The Nile River has certainly played a critical role in the history of ancient Egypt. Famous as the longest river in the world, the river got its name from the Greek word Neilos, which means valley. The Nile floods the lands in Egypt, leaving behind black sediment. That’s why the ancient Egyptians named the river Ar, meaning black.
The story of the Nile River begins not in the lush coastal lagoons of its Mediterranean mouth, nor at its headwaters high in the cloud forests of Rwanda, but in the Western Desert of Egypt. Here, there is no Nile. There is no water. It is a Martian landscape, inhabitable except for a few scattered oases. It is a Saharan playground for dust storms and locusts, where shovel-snouted lizards dance on two feet to avoid the scorching sands of mid-day.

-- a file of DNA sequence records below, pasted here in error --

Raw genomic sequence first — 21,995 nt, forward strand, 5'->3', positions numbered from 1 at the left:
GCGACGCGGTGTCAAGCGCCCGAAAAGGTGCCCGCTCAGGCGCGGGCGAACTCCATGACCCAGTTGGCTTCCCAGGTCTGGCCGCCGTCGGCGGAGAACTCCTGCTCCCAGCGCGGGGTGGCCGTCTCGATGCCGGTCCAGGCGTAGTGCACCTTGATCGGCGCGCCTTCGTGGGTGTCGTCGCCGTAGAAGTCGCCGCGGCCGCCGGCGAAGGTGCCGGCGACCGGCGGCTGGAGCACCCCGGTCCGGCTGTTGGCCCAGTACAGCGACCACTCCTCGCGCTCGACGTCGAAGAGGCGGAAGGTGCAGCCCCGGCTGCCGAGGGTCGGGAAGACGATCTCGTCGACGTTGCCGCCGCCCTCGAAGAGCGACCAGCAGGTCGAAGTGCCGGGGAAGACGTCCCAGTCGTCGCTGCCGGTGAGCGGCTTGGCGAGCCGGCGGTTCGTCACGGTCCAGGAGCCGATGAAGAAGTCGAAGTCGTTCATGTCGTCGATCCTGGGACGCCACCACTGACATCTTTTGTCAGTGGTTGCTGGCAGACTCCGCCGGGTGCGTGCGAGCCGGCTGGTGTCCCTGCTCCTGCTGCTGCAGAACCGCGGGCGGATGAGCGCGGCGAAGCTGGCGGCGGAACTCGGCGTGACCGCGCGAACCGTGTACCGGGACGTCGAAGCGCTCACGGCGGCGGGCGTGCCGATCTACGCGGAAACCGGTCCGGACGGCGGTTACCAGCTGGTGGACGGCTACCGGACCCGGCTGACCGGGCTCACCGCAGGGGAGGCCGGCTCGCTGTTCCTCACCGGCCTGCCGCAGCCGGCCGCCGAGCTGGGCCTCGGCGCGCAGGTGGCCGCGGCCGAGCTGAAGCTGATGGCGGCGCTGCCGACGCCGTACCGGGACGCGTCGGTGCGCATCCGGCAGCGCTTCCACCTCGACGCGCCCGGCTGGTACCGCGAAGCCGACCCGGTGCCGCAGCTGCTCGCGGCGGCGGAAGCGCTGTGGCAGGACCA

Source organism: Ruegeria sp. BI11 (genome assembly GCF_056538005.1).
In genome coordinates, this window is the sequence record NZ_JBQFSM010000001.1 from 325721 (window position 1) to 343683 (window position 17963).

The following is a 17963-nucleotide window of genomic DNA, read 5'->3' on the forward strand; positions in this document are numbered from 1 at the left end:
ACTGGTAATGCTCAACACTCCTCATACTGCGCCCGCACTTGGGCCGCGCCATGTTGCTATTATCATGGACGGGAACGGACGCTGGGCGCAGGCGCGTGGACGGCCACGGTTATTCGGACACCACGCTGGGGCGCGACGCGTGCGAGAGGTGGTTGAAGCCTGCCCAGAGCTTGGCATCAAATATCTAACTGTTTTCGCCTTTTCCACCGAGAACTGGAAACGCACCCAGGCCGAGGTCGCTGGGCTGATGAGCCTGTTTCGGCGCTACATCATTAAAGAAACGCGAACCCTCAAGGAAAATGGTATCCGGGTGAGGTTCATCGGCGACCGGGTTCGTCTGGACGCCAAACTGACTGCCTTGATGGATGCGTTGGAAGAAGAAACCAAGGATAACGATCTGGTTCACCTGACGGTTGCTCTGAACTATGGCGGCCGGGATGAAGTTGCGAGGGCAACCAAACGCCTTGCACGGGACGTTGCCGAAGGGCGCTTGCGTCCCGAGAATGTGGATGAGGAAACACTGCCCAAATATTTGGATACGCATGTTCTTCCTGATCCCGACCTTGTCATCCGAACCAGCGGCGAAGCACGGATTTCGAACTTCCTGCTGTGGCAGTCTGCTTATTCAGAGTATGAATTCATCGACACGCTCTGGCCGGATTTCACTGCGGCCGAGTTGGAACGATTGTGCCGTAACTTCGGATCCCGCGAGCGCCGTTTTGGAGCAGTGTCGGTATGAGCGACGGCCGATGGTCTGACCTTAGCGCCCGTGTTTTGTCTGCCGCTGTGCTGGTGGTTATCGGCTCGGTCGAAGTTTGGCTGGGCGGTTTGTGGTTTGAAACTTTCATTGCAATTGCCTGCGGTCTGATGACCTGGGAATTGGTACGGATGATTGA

This is Egypt without the Nile.
Small wonder, then, that the Ancient Egyptians prized and venerated the Nile River. It was their umbilical cord. Even today, a common Egyptian blessing is: “May you always drink from the Nile.” From its cooling waters came perch fish bigger than the fisherman. From its loamy riverbanks came mud used for bricks and papyrus for books and boats.
Every year, when the Nile River flooded and saturated the parched land in water and life-giving silt, the Egyptian farmers thanked the god Hapy and began their calendar anew.
Pictures of the Nile River taken during our Luxor-Aswan cruise and tour.